Sitting in a tin can

What could make a person lock himself in a tin can capsule and shoot himself deep into space? The incredible thirst for knowledge that unites us
History of human-rated space capsules

It takes courage, it takes a mountain of courage (and a pinch of madness) to sit on tens of meters of explosives in a thin can ready to be fired into the cold and dark space. And it is precisely this courage that has distinguished the first pioneers of human space exploration, from the first Soviet mission to the first NASA Mercury program, the courage of these men and the trust they placed in technicians and engineers still today almost 60 years later echoes in our minds and imaginations. Try even for a few seconds to close your eyes and imagine being there, with the suit on, sitting in a fetal position to attenuate the G-force surrounded by cables, lights, hands, and indicators of all the onboard systems in a capsule slightly larger than a telephone booth. It really takes courage.

But precisely what did these adventurers sit on? All of this is evident before the eyes of the world on April 12, 1961, with the Vostok capsule, a capsule with a length of 2.25 meters and a diameter of 2.43 meters and a mass of 2270 kg was the first specimen of its kind, a concentrate of technology that with the cosmonaut on board Yuri Gagarin performed the first launch with humans on board in history. Initially developed also to be a spy satellite with onboard cameras of various types, the same type of architecture has been used for over 40 years for various models of satellites.

Remaining in the lands of the Soviet Union follows the older sister Voskhod, built by heavily modifying the Vostok the Voskhod did not have a mission abortion system, and several systems and apparatus were also moved to accommodate a crew of 2/3 Cosmonauts, but the very little internal space cosmonauts could not wear the flight suits being very bulky, exposing occupants to enormous risks in the event of decompression. With the first launch occurred in 1965 the second version, the Voshod 2 allowed the two Cosmonauts on board to carry out the first EVA (Extra Vehicular Activity) in history thanks to the presence of an inflatable airlock on one side of the capsule to allow the compression and decompression of the chamber to enter and exit outside in the cold and dark space.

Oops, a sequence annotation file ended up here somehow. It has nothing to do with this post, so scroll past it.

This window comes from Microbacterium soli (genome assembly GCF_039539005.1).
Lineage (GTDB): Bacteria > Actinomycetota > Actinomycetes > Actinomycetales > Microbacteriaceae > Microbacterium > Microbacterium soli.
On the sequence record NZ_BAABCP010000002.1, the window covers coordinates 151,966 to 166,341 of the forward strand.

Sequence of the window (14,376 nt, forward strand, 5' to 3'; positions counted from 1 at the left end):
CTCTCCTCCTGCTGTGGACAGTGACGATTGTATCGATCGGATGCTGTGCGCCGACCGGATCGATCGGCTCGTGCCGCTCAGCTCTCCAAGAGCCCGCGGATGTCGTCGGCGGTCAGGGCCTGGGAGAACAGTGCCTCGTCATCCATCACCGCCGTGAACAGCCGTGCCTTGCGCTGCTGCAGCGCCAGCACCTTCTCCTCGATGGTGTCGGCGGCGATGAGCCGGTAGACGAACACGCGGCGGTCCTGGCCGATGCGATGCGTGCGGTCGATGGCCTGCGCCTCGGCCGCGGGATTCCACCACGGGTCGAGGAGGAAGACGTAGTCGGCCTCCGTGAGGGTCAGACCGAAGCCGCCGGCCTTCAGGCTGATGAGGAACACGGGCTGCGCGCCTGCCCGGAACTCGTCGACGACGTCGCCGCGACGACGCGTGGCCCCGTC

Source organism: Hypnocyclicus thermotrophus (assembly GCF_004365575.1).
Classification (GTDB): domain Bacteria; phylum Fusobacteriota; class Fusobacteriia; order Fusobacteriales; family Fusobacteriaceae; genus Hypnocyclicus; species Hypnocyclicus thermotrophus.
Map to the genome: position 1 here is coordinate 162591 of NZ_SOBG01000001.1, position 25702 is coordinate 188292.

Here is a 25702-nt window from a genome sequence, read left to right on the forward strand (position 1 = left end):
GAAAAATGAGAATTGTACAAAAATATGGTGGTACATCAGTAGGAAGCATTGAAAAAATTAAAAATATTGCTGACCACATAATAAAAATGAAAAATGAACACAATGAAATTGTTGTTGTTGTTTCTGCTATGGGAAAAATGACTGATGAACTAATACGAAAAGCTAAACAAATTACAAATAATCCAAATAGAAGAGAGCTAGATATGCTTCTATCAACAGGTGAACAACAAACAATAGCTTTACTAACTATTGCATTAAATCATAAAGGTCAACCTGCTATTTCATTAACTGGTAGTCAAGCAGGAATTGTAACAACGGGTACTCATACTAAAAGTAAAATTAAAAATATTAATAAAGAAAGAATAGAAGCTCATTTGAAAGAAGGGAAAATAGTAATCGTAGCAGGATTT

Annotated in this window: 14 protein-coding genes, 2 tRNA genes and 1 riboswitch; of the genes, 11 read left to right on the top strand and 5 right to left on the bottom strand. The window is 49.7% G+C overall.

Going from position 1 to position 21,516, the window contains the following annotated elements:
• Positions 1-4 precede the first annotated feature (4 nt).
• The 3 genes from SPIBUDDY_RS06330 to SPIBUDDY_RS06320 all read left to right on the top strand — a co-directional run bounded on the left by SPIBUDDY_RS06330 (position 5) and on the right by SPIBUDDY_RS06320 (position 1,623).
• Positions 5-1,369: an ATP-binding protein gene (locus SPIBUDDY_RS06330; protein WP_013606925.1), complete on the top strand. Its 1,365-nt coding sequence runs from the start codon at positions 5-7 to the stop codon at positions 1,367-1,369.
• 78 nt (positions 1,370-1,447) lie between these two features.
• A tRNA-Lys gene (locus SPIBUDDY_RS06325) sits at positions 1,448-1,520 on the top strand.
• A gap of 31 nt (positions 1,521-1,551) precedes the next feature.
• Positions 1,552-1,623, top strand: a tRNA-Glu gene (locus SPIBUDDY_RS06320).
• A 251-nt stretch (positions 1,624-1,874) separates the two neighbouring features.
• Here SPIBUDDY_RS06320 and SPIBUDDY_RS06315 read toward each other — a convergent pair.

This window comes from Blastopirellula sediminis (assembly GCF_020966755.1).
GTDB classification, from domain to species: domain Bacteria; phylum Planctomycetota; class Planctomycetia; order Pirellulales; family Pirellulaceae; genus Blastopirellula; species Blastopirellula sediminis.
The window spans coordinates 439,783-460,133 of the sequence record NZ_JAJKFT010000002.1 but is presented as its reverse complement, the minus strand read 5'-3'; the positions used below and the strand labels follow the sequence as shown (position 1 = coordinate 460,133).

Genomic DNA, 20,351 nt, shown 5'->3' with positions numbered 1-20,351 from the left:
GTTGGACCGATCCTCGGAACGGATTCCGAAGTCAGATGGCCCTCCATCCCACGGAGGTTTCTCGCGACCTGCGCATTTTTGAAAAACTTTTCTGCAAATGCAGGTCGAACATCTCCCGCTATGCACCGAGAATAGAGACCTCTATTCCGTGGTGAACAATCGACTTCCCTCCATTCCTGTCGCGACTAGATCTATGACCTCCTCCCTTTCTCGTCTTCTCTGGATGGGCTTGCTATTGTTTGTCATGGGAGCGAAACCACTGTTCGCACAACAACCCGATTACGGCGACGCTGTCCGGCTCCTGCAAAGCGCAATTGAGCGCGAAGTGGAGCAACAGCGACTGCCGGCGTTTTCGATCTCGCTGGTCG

Voshod 2 capsule with the inflatable airlock Credits: Fantascienza italia

Let’s move overseas to meet the first capsule of what was once the NACA (then NASA), the first to be designed and built explicitly to bring humans up into space, for this as a crew was chosen the best test pilots on American soil then called the “Mercury Seven”. So to recap, we have the best pilots in a brand-new capsule…  For this reason, we build it without controls and flight surfaces or windows, exactly even the astronauts in the hangar of the swamp of cape Canaveral had to have confused, and dismayed faces at seeing that trunk of metal cone closed, in fact, like a tin can. from there it was decided to compromise by making some changes such as tools for the telemetry of the trim and a wonderful window to enjoy the view, but always without controls to govern the capsule on board. This capsule over the years made several launches the first in September 1959, being converted for both the first Redstone rockets and the more powerful Atlas.

Mercury diagram with all onboard systems – Credits: Wikipedia

Now let’s move on to the older sister of the Mercury, the Gemini capsule, one of the most important and long-lived in American space history. Starting from geometry similar to the previous heavily modified Mercury was first of all able to accommodate two astronauts on board, it had an electronic system capable of being repaired and replaced much more easily than the previous capsule.

One of the differences that most catches the eye is the lack of an escape tower on the muzzle, this is because the eventual explosion of the powerful titan rocket on which the capsule was launched would have been too immediate to allow safe escape, so it was opted for a more traditional aeronautical ejection seat, exactly that the astronauts literally threw themselves out of the capsule. Obviously, this system could not be used beyond certain altitudes and speeds, so in case of problems during the flight at high altitude, it was decided simply to separate the and land it normally.

The Gemini was the first capsule with astronauts to carry an on-board computer, the Gemini Guidance Computer, also called Gemini Spacecraft On-Board Computer (OBC) was at the forefront of managing routes and trim, in the future a very similar version will also be used for the Apollo missions.

Apollo capsule is not long in coming and promises to be the largest, most massive, heavy, and complex can that man has ever conceived to bring three men not only into space or orbit but to the Moon (maybe landing there as well).